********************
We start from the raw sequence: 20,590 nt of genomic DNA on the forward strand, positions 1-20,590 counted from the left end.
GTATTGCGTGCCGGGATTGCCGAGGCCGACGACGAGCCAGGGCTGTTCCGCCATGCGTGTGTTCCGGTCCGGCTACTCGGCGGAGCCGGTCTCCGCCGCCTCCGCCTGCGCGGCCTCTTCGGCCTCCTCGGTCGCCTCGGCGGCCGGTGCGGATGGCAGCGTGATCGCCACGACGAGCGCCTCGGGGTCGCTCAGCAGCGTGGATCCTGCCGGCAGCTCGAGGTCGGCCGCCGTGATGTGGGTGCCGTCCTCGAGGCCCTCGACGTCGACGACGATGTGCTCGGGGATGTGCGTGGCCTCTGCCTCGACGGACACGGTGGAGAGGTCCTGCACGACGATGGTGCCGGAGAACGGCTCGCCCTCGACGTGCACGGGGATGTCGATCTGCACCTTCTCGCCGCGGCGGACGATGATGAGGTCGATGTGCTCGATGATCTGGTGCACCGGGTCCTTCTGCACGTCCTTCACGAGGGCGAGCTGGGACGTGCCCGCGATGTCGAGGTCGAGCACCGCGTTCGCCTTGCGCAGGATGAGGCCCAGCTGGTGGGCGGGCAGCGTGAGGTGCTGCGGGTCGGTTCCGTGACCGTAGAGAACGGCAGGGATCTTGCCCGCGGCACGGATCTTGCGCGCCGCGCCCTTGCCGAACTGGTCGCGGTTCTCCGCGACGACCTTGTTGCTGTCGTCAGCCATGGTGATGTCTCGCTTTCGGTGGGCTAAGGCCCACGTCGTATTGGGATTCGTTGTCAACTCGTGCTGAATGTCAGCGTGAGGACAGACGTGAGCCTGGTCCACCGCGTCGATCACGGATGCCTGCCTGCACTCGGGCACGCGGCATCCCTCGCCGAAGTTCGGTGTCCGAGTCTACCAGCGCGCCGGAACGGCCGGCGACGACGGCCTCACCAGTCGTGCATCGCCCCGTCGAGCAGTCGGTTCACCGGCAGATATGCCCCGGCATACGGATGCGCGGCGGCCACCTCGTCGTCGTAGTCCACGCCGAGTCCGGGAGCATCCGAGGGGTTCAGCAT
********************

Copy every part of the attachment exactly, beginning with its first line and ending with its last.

We start from the raw sequence: 20,590 nt of genomic DNA on the forward strand, positions 1-20,590 counted from the left end.
GTATTGCGTGCCGGGATTGCCGAGGCCGACGACGAGCCAGGGCTGTTCCGCCATGCGTGTGTTCCGGTCCGGCTACTCGGCGGAGCCGGTCTCCGCCGCCTCCGCCTGCGCGGCCTCTTCGGCCTCCTCGGTCGCCTCGGCGGCCGGTGCGGATGGCAGCGTGATCGCCACGACGAGCGCCTCGGGGTCGCTCAGCAGCGTGGATCCTGCCGGCAGCTCGAGGTCGGCCGCCGTGATGTGGGTGCCGTCCTCGAGGCCCTCGACGTCGACGACGATGTGCTCGGGGATGTGCGTGGCCTCTGCCTCGACGGACACGGTGGAGAGGTCCTGCACGACGATGGTGCCGGAGAACGGCTCGCCCTCGACGTGCACGGGGATGTCGATCTGCACCTTCTCGCCGCGGCGGACGATGATGAGGTCGATGTGCTCGATGATCTGGTGCACCGGGTCCTTCTGCACGTCCTTCACGAGGGCGAGCTGGGACGTGCCCGCGATGTCGAGGTCGAGCACCGCGTTCGCCTTGCGCAGGATGAGGCCCAGCTGGTGGGCGGGCAGCGTGAGGTGCTGCGGGTCGGTTCCGTGACCGTAGAGAACGGCAGGGATCTTGCCCGCGGCACGGATCTTGCGCGCCGCGCCCTTGCCGAACTGGTCGCGGTTCTCCGCGACGACCTTGTTGCTGTCGTCAGCCATGGTGATGTCTCGCTTTCGGTGGGCTAAGGCCCACGTCGTATTGGGATTCGTTGTCAACTCGTGCTGAATGTCAGCGTGAGGACAGACGTGAGCCTGGTCCACCGCGTCGATCACGGATGCCTGCCTGCACTCGGGCACGCGGCATCCCTCGCCGAAGTTCGGTGTCCGAGTCTACCAGCGCGCCGGAACGGCCGGCGACGACGGCCTCACCAGTCGTGCATCGCCCCGTCGAGCAGTCGGTTCACCGGCAGATATGCCCCGGCATACGGATGCGCGGCGGCCACCTCGTCGTCGTAGTCCACGCCGAGTCCGGGAGCATCCGAGGGGTTCAGCAT